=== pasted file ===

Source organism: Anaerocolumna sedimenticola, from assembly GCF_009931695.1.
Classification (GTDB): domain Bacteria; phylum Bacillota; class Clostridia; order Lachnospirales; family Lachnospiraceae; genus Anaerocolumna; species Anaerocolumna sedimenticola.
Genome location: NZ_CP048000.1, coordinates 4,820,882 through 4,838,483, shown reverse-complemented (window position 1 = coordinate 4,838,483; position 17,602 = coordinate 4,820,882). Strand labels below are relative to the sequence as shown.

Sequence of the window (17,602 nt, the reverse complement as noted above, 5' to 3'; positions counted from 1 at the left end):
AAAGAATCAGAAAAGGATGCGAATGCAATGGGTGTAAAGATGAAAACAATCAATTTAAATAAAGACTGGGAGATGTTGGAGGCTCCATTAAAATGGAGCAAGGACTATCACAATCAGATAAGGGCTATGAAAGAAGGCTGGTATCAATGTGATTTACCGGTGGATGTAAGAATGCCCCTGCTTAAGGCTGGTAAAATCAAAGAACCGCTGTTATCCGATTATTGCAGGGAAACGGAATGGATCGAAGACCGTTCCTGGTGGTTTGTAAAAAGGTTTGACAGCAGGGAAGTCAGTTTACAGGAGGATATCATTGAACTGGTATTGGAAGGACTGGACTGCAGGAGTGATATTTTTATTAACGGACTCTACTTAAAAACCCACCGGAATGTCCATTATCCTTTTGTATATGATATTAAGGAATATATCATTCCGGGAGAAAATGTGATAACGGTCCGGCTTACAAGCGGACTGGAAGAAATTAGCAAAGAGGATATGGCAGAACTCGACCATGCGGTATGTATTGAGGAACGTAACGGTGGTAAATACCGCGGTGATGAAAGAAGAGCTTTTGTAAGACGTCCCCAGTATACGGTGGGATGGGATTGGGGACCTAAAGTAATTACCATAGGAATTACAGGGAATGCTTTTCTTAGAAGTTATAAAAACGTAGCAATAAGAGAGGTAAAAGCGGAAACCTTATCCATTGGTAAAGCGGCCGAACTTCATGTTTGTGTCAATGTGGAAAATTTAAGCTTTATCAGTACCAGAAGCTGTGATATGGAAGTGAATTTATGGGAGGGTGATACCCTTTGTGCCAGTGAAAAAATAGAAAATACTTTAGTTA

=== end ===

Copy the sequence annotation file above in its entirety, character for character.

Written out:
Source organism: Anaerocolumna sedimenticola, from assembly GCF_009931695.1.
Classification (GTDB): domain Bacteria; phylum Bacillota; class Clostridia; order Lachnospirales; family Lachnospiraceae; genus Anaerocolumna; species Anaerocolumna sedimenticola.
Genome location: NZ_CP048000.1, coordinates 4,820,882 through 4,838,483, shown reverse-complemented (window position 1 = coordinate 4,838,483; position 17,602 = coordinate 4,820,882). Strand labels below are relative to the sequence as shown.

Sequence of the window (17,602 nt, the reverse complement as noted above, 5' to 3'; positions counted from 1 at the left end):
AAAGAATCAGAAAAGGATGCGAATGCAATGGGTGTAAAGATGAAAACAATCAATTTAAATAAAGACTGGGAGATGTTGGAGGCTCCATTAAAATGGAGCAAGGACTATCACAATCAGATAAGGGCTATGAAAGAAGGCTGGTATCAATGTGATTTACCGGTGGATGTAAGAATGCCCCTGCTTAAGGCTGGTAAAATCAAAGAACCGCTGTTATCCGATTATTGCAGGGAAACGGAATGGATCGAAGACCGTTCCTGGTGGTTTGTAAAAAGGTTTGACAGCAGGGAAGTCAGTTTACAGGAGGATATCATTGAACTGGTATTGGAAGGACTGGACTGCAGGAGTGATATTTTTATTAACGGACTCTACTTAAAAACCCACCGGAATGTCCATTATCCTTTTGTATATGATATTAAGGAATATATCATTCCGGGAGAAAATGTGATAACGGTCCGGCTTACAAGCGGACTGGAAGAAATTAGCAAAGAGGATATGGCAGAACTCGACCATGCGGTATGTATTGAGGAACGTAACGGTGGTAAATACCGCGGTGATGAAAGAAGAGCTTTTGTAAGACGTCCCCAGTATACGGTGGGATGGGATTGGGGACCTAAAGTAATTACCATAGGAATTACAGGGAATGCTTTTCTTAGAAGTTATAAAAACGTAGCAATAAGAGAGGTAAAAGCGGAAACCTTATCCATTGGTAAAGCGGCCGAACTTCATGTTTGTGTCAATGTGGAAAATTTAAGCTTTATCAGTACCAGAAGCTGTGATATGGAAGTGAATTTATGGGAGGGTGATACCCTTTGTGCCAGTGAAAAAATAGAAAATACTTTAGTTA